America’s Dirty Little Secret: Sex Trafficking Is Big Business

The mysterious disappearance of 18-year-old Hannah Graham on September 13, 2014, has become easy fodder for the media at a time when the news cycle is lagging. After all, how does a young woman just vanish without a trace, in the middle of the night, in a town that is routinely lauded for being the happiest place in America, not to mention one of the most beautiful?

Yet Graham is not the first girl to vanish in America without a trace–my hometown of Charlottesville, Va., has had five women go missing over the span of five years–and it is doubtful she will be the last. I say doubtful because America is in the grip of a highly profitable, highly organized and highly sophisticated sex trafficking business that operates in towns large and small, raking in upwards of $9.5 billion a year in the U.S. alone by abducting and selling young girls for sex.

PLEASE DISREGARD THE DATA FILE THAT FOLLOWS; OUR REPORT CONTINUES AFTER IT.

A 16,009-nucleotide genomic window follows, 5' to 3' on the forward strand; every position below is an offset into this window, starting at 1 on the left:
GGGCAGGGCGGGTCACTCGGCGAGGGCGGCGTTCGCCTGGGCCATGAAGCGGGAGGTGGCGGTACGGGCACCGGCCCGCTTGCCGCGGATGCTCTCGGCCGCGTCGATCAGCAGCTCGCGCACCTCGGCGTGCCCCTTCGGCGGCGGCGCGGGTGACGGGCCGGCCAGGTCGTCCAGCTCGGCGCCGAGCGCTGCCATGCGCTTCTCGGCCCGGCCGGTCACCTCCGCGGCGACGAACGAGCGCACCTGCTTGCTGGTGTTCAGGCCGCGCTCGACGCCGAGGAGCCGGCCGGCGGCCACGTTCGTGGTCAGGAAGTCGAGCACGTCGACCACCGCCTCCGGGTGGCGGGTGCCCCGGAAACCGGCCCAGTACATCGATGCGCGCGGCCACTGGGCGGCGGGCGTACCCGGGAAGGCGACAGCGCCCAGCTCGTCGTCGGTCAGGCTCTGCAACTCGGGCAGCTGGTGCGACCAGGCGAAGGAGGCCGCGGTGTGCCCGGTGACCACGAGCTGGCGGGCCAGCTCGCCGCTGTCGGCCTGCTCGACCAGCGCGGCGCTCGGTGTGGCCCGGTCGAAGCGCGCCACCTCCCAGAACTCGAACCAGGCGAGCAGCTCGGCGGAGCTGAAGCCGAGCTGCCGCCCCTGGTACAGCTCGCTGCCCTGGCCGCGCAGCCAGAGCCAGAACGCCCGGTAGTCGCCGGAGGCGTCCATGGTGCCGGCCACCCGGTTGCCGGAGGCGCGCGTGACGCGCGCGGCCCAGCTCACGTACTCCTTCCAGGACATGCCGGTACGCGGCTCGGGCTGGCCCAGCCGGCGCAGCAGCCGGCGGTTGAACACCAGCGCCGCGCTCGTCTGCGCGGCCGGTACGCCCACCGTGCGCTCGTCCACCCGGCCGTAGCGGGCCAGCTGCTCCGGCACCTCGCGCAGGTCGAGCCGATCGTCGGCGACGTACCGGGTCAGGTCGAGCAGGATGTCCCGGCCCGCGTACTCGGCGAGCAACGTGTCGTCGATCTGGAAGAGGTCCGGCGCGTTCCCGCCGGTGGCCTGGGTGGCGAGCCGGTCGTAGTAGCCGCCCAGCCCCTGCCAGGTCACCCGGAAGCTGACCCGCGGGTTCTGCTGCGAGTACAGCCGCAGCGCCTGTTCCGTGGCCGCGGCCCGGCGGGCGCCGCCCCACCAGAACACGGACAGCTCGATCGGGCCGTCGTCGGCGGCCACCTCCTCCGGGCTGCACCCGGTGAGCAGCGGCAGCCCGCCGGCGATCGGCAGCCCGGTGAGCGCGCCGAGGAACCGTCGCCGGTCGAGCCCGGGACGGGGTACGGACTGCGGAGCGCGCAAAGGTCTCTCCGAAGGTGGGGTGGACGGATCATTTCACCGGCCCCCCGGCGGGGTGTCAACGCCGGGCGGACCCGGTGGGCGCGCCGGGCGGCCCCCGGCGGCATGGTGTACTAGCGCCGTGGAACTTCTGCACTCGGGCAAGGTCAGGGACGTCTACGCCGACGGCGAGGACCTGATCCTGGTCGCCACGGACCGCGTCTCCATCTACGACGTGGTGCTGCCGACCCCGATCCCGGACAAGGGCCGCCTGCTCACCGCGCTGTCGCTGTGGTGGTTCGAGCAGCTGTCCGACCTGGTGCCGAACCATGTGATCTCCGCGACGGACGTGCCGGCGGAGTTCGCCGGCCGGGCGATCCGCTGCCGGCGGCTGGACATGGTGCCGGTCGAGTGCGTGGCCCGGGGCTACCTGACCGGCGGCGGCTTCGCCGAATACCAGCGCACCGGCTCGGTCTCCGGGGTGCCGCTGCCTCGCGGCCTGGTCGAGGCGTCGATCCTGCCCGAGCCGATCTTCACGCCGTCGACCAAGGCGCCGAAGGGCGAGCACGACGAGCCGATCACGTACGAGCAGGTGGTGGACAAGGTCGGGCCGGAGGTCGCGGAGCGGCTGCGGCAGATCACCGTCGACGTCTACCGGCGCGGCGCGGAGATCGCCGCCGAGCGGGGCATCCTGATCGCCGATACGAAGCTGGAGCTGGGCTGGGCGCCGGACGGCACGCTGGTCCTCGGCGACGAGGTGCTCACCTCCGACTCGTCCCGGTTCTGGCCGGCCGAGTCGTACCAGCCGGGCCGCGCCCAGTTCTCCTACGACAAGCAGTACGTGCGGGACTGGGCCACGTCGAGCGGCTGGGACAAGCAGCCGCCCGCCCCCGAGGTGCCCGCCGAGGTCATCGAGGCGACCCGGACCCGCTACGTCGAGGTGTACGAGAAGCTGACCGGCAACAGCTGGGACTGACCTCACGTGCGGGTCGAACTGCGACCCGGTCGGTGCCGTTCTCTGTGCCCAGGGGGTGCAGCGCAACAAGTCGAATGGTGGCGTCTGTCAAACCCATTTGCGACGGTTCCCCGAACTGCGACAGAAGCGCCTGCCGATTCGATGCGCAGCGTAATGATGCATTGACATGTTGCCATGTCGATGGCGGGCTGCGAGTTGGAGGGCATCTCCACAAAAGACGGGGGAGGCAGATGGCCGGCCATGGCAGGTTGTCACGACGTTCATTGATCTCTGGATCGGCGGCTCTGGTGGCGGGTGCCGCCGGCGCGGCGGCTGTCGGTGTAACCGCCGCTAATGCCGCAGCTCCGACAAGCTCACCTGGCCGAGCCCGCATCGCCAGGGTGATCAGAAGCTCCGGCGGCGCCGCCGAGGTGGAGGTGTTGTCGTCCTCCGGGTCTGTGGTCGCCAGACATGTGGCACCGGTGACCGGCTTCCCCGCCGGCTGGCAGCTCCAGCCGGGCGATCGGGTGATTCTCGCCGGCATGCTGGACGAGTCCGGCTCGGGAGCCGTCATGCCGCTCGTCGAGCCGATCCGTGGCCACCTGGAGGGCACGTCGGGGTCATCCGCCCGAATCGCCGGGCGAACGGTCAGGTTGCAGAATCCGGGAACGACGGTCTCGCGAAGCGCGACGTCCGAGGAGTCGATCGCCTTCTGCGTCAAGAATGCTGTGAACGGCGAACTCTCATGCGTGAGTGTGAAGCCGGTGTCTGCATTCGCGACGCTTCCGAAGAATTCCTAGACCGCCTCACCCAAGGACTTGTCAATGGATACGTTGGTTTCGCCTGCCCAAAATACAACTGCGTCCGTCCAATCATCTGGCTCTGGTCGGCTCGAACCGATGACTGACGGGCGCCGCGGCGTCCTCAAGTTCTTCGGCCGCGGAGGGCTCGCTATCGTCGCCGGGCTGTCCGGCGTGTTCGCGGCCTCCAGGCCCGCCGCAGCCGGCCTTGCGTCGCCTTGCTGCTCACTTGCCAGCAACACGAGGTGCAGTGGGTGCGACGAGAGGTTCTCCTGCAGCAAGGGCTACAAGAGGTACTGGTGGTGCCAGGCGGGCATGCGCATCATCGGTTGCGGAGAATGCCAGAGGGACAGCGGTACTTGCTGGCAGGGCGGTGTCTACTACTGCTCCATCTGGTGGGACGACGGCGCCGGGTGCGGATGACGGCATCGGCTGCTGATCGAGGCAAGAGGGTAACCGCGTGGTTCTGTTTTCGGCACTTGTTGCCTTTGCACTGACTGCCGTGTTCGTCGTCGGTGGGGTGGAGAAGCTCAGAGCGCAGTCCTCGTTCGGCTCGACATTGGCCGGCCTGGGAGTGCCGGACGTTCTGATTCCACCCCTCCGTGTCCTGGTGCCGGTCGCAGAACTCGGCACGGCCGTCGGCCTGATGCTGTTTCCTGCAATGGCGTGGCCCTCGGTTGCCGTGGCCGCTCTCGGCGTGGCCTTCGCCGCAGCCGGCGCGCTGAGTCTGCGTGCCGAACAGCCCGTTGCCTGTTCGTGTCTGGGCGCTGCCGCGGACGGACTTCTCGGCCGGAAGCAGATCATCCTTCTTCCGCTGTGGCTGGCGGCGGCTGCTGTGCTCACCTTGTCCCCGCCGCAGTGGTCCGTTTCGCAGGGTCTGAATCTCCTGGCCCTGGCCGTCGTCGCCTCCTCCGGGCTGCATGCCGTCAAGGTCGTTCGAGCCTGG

It is estimated that there are 100,000 to 150,000 under-aged sex workers in the U.S. The average age of girls who enter into street prostitution is between 12 and 14 years old, with some as young as 9 years old. This doesn’t include those who entered the “trade” as minors and have since come of age. Rarely do these girls enter into prostitution voluntarily. As one rescue organization estimated, an underaged prostitute might be raped by 6,000 men during a five-year period of servitude.

This is America’s dirty little secret.

You don’t hear much about domestic sex trafficking from the media or government officials, and yet it infects suburbs, cities and towns across the nation. According to the FBI, sex trafficking is the fastest growing business in organized crime, the second most-lucrative commodity traded illegally after drugs and guns. It’s an industry that revolves around cheap sex on the fly, with young girls and women who are sold to 50 men each day for $25 apiece, while their handlers make $150,000 to $200,000 per child each year.

In order to avoid detection by police and cater to male buyers’ demand for sex with different women, pimps and the gangs and crime syndicates they work for have turned sex trafficking into a highly mobile enterprise, with trafficked girls, boys and women constantly being moved from city to city, state to state, and country to country. The Baltimore-Washington area, referred to as The Circuit, with its I-95 corridor dotted with rest stops, bus stations and truck stops, is a hub for the sex trade.

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